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Medicare to cut payments to physicians, while medical schools get boost in Obama’s 2015 budget

Some organizations are critical of Obama’s cuts to teaching hospitals for doctor training and complex care


President Barack Obama is proposing increased funding toward medical school programs for internal medicine, pediatrics, and family medicine in his 2015 budget proposal.

In total, the funding would add $5.23 billion over 10 years to train primary care residents in underserved areas. The program aims to increase the primary care workforce by 13,000 doctors.

The American College of Physicians (ACP) released a statement requesting that Congress cooperate with Obama in order to decrease the growing need for primary care physicians in the United States.

“The proposal shows an understanding of the important role that primary care places in ensuring access to high quality and cost-conscious care. Studies show that the United States will need at least 40,000 more primary care physicians for adults by the end of the decade to meet current and anticipated demand,” says Molly Cooke, MD, FACP, president of ACP.

Obama’s proposal also aims to extend Medicaid parity payments for primary care physicians for another year at the cost of $5.44 billion. If it expires, Medicaid payments will drop at the end of 2014.

The president is also requesting $3.95 billion to increase the National Health Service Corps, which give scholarships and loan forgiveness to primary care physicians who commit to working in underserved communities for a period of time.

However, some organizations are critical of Obama’s cuts to teaching hospitals for doctor training and complex care. The proposal includes nearly $15 billion in cuts to those programs at a time where physician shortages continue to cripple healthcare, according to the Association of American Medical Colleges (AAMC).

The Centers for Medicare and Medicaid Services (CMS) has added physician quality measures for diabetes and heart disease treatments to Physician Compare, the website designed to help patients select providers.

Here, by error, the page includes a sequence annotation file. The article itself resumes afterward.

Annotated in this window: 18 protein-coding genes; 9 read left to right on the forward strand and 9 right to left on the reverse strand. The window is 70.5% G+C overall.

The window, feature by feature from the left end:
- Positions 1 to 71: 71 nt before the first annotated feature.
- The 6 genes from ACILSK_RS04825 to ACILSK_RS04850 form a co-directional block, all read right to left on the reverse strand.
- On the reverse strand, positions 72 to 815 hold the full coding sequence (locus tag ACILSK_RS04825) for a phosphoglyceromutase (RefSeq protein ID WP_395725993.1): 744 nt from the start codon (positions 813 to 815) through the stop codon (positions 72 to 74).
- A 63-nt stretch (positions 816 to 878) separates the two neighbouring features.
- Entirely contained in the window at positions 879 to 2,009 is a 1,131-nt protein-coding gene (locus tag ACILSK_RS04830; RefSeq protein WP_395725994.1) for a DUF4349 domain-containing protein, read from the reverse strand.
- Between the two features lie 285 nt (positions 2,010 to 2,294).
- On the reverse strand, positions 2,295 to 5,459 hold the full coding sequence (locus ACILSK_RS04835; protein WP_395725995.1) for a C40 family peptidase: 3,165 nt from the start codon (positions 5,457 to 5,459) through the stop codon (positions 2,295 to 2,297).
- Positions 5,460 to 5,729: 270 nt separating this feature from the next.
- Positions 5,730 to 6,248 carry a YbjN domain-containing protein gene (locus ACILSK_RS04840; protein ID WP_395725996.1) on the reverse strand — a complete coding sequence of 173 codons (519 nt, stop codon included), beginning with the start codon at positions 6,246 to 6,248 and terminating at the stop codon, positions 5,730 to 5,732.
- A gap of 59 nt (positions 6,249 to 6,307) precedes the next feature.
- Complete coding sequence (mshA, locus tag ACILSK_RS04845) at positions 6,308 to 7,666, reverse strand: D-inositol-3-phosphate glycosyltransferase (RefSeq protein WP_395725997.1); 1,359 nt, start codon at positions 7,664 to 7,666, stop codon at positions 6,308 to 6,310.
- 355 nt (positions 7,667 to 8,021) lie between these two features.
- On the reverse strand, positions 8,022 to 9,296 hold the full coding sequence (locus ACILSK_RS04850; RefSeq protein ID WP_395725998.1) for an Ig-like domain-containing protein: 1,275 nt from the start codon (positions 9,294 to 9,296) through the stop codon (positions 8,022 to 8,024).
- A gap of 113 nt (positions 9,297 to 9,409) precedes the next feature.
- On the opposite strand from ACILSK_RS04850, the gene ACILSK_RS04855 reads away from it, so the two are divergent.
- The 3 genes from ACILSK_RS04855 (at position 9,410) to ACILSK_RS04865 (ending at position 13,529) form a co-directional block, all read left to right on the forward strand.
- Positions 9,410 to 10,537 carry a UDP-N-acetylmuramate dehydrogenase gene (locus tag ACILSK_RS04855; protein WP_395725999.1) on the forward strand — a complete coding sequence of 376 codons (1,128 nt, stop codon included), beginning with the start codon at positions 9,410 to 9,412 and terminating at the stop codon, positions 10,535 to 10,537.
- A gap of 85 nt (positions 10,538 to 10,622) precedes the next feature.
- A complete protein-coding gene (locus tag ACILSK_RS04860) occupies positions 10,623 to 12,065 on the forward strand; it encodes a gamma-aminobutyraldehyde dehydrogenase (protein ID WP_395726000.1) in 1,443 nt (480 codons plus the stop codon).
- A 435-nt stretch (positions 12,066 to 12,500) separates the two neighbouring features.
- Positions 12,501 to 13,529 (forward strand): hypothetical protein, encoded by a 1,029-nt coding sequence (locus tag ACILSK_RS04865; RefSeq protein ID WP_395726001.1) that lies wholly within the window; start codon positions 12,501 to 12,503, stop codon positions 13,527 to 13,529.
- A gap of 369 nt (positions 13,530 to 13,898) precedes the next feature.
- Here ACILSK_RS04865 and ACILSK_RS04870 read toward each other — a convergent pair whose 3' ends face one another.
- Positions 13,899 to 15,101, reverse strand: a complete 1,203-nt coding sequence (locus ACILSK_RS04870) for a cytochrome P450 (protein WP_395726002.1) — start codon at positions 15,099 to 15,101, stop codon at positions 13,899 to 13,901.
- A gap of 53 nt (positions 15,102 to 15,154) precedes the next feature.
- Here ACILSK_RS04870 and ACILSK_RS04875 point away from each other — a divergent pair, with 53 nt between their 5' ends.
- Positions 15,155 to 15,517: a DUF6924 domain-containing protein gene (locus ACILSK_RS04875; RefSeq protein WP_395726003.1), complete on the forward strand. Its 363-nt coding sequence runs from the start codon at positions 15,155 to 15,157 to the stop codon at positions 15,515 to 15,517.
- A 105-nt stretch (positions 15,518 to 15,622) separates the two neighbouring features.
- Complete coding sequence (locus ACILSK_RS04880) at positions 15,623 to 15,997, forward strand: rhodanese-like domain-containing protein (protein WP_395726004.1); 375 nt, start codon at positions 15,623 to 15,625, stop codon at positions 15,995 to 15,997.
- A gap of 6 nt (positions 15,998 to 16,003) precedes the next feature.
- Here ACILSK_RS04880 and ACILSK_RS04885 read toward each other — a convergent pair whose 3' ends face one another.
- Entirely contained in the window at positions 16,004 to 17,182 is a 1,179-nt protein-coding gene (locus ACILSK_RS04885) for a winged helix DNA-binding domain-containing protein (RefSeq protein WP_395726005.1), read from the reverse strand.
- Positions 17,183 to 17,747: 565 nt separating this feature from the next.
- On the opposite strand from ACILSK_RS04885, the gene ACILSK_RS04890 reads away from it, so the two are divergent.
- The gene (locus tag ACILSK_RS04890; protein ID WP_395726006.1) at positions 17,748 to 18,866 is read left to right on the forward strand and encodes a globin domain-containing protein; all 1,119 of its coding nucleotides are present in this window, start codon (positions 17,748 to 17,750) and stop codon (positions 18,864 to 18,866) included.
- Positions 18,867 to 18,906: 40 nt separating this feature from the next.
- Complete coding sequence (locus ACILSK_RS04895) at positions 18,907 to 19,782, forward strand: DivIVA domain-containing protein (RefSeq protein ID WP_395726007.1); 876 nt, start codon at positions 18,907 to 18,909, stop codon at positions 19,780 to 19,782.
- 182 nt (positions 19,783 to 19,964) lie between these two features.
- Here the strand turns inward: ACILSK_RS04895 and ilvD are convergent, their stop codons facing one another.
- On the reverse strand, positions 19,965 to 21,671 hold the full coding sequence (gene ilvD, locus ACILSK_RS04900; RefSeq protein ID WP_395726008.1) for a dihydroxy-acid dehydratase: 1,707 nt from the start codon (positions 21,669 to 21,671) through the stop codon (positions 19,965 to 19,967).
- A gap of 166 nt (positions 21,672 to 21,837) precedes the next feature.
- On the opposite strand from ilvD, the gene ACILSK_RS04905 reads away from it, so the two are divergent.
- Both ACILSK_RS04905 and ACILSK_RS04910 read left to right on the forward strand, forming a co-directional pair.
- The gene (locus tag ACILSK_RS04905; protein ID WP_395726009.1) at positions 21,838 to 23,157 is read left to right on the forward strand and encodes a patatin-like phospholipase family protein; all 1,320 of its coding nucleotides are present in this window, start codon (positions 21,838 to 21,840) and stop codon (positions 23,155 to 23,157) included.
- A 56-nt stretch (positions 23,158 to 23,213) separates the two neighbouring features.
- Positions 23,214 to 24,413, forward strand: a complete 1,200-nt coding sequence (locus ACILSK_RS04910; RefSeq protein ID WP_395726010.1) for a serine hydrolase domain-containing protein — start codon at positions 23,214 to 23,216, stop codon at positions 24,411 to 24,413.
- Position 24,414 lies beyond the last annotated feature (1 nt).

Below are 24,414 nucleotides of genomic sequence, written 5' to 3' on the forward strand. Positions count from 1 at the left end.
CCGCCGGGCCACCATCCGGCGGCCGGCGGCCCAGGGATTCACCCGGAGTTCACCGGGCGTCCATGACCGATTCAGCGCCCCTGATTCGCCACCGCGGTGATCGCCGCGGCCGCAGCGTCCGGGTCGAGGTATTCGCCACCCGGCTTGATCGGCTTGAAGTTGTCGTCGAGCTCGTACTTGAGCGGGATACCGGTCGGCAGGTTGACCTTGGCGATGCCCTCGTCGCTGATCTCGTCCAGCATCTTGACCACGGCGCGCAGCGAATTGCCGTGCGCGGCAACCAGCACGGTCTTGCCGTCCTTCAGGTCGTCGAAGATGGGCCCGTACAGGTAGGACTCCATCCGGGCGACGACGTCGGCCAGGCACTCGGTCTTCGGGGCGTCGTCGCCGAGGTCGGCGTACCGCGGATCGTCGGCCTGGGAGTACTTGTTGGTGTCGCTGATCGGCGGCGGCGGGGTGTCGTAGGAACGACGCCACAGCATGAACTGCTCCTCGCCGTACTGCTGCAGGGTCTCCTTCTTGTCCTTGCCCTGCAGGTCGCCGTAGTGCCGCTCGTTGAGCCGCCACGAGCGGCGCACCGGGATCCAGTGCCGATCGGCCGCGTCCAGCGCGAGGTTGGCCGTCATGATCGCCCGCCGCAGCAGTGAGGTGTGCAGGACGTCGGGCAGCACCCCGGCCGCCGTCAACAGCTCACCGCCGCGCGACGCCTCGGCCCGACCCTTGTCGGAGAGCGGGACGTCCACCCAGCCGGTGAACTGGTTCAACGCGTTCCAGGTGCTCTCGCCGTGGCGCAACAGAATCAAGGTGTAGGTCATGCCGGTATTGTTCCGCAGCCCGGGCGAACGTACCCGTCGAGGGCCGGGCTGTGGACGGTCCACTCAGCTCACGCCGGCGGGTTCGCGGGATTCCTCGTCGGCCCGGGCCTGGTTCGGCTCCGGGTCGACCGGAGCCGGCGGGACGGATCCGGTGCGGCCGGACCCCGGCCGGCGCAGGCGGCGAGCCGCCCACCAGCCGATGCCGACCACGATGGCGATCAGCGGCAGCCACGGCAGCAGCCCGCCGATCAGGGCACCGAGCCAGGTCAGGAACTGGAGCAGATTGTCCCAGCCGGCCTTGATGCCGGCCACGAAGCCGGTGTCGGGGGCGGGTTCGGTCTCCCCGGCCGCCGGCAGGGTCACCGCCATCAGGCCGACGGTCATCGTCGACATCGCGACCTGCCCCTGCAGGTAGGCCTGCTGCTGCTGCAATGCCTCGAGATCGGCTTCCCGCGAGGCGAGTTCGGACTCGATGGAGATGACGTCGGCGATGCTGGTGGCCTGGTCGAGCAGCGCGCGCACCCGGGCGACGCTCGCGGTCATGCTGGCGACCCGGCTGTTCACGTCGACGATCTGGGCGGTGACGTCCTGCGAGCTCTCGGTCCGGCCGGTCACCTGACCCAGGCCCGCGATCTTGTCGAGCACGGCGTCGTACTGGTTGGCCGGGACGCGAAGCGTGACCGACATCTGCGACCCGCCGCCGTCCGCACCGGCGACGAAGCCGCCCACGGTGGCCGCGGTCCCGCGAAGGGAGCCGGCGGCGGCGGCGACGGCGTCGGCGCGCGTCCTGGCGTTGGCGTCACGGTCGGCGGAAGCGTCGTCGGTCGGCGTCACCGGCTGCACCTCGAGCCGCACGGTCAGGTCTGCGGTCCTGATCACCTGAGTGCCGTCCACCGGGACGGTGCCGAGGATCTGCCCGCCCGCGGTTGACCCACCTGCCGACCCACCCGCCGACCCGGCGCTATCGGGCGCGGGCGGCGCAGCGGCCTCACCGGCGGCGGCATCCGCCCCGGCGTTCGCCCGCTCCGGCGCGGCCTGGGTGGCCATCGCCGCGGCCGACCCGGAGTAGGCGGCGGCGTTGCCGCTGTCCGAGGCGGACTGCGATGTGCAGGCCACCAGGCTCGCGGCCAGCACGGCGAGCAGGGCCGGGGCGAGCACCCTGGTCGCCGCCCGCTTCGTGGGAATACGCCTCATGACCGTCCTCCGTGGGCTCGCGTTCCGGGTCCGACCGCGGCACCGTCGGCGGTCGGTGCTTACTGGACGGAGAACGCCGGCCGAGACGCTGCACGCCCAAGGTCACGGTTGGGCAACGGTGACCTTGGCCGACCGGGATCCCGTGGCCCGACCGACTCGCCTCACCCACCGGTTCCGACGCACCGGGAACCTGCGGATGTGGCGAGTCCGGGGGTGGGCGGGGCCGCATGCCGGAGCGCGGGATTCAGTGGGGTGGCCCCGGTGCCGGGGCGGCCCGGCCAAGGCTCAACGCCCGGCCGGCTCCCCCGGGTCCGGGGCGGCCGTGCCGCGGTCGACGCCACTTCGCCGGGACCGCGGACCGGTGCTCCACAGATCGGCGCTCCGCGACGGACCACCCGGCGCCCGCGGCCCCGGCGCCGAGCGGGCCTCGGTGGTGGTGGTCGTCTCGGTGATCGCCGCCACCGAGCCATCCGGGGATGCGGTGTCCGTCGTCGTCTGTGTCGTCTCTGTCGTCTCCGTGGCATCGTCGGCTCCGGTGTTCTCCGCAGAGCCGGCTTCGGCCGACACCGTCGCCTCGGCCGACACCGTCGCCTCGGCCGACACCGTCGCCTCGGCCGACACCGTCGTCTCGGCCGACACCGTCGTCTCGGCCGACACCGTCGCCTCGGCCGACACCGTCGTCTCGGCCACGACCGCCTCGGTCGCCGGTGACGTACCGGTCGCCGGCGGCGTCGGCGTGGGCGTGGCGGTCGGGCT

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Dr. DrRick Dube
I meant to say the reimbursement would be for the last two years of med or other school's tuition. This would raise the bar for NP and PA;s because there would be tremendous incentive to go into these fields and build a service oriented profession and then all docs would go back and finish their training having honorably served our country.
Mar 12, 2014
Dr. DrRick Dube
My comment is the graduating class of all med schools, osteopathic, NP and PA schools should all have to take one year post grad consisting of 4 month medicine,4 peds, 2 ob gyn, and 2 outpatient surgery and then serve 1 year in either a local, state, federal, or Indian clinic and be paid $40000 for rural and $50000 for urban and receive the last years of tuition reimbursed. The patients would be the 30000000 people who have no insurance, people with an income of 0 to ten thousand would pay $5 ten to 20 $10 and so on up $25 for someone making 40 to 50 K at $50k insurance would be mandated for single and 70 K for married. Theseclinics would be placed in existing clinics or in local docs who would be paid $50000 to provide one fulltime MA and malpractice and mentoring . this would result in 14 visits per primary care person certainly doable at a cost of less than $7B, telemedicine, state university supervision and rural health system integration could all be worked out and the rest of the people who have insurance mandate each year insurance companies take off the top goes down by 1% per year until it is 7 percent Nd so reimbursements to hospitals and docs can actually meaningfully increase. Also these patients would receive subsidized meds and free immunizations.
Mar 12, 2014